Why Keep Those Certifications Current?

Recently, on the MCSETutor.com bulletin board , I found an interesting discussion thread about the certification and recertification process. The topic that launched the discussion— when to stop certifying—drew many responses about when the benefits of seeking additional certifications run out. In response, here are several reasons to keep your certifications current:

  • Employers like degrees and certifications. One of the best ways to insulate yourself from losing a job you like is to keep your certifications current. Employers who need to reduce headcounts must determine which employees they can't live without. If your employer perceives you as someone who adds value to the team and who can take things to the next level—attributes that current certifications can help demonstrate—you'll survive any cuts.
  • Your employment status will change. According to the Department of Labor, the average US worker holds nine different jobs in the short period between the ages of 18 and 34. Recently, corporate mergers and acquisitions and an economic slowdown have resulted in layoffs for companies large and small, and IT departments haven't been spared. Change is inevitable, and it's important that you keep your certification status current. Complacency is a dangerous game, given today's volatile employment picture. The certifications that helped you land your job can help you keep it—if those certifications are current.
  • Certification and training can give you good exposure. If you become the "go-to" person for new technology research and implementation, you can gain positive visibility with upper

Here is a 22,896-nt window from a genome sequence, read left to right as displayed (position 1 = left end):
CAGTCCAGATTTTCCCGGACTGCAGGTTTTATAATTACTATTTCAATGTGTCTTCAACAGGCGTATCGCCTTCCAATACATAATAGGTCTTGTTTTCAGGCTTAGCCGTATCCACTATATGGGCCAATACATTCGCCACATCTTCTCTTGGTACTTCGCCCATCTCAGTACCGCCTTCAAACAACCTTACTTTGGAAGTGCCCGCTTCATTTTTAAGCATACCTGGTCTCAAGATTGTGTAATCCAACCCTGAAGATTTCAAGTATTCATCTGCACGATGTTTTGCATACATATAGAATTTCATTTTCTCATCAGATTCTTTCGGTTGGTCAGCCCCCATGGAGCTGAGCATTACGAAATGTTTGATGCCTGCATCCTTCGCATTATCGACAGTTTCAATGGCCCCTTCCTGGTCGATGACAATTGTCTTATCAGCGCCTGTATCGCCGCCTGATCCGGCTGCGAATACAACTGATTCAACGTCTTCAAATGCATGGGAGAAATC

• management—which can help you survive layoffs and even put you in a good position for advancement.

  • Don't look back—they're gaining on you. Freeway driving and certification are similar: If you slam on the brakes, someone will run over you. Remember, many people are working hard and becoming certified, and they're gaining on you. Those people are applying for jobs at your company. In fact, they might already be working in your IT department, hoping and planning to take your place.
  • It's hard to start over. Imagine if you find yourself suddenly and unexpectedly thrust back into the job market. If your certifications have lapsed, how difficult would it be for you to spend time studying when you know that you should be out looking for work? Could you justify spending the money for tests and study materials? Could you stand the pressure of renewing those certifications quickly while searching for a job? Anyone who has taken a break from college can tell you how difficult it is to regain your focus and momentum. If you take an extended break from the certification process, you'll need to work hard to get back up to speed.
  • Current certifications can help your resume find its way to the top of the pile. Human Resources staff sometimes see hundreds of applicants for one position, and the first page of your resume is often all they read. The information you place on that first page— including your certifications—often determines whether you make it to the next round.
  • Inch by inch, it's a cinch; yard by yard, it's hard. Once you're in the study and certification mode, keeping your certifications current is relatively painless. Imagine the difficulty that a Windows NT 3.51 MCSE would have trying to jump to Windows 2000 certification. Schedule the certification tests you want to pursue. Spread out your exam dates, study at a comfortable but consistent pace, and enjoy the material instead of cramming it in. You'll probably see your retention, your pass rate, and your enjoyment increase.
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